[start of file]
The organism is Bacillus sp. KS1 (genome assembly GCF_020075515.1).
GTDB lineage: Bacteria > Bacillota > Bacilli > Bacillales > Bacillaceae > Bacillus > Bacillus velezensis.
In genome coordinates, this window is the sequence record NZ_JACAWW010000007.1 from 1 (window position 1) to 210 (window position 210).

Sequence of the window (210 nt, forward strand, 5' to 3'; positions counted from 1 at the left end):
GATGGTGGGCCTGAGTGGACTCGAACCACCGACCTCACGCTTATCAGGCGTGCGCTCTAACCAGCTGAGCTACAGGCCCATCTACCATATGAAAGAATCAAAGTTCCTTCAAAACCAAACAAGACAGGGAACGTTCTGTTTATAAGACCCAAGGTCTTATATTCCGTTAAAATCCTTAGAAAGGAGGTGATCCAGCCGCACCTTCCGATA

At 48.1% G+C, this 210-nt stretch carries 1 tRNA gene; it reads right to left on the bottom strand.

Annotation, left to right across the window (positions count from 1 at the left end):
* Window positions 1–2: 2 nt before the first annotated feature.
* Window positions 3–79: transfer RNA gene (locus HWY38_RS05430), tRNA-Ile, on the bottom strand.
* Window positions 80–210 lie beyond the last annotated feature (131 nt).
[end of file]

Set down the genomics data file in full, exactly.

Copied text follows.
The organism is Bacillus sp. KS1 (genome assembly GCF_020075515.1).
GTDB lineage: Bacteria > Bacillota > Bacilli > Bacillales > Bacillaceae > Bacillus > Bacillus velezensis.
In genome coordinates, this window is the sequence record NZ_JACAWW010000007.1 from 1 (window position 1) to 210 (window position 210).

Sequence of the window (210 nt, forward strand, 5' to 3'; positions counted from 1 at the left end):
GATGGTGGGCCTGAGTGGACTCGAACCACCGACCTCACGCTTATCAGGCGTGCGCTCTAACCAGCTGAGCTACAGGCCCATCTACCATATGAAAGAATCAAAGTTCCTTCAAAACCAAACAAGACAGGGAACGTTCTGTTTATAAGACCCAAGGTCTTATATTCCGTTAAAATCCTTAGAAAGGAGGTGATCCAGCCGCACCTTCCGATA

At 48.1% G+C, this 210-nt stretch carries 1 tRNA gene; it reads right to left on the bottom strand.

Annotation, left to right across the window (positions count from 1 at the left end):
* Window positions 1–2: 2 nt before the first annotated feature.
* Window positions 3–79: transfer RNA gene (locus HWY38_RS05430), tRNA-Ile, on the bottom strand.
* Window positions 80–210 lie beyond the last annotated feature (131 nt).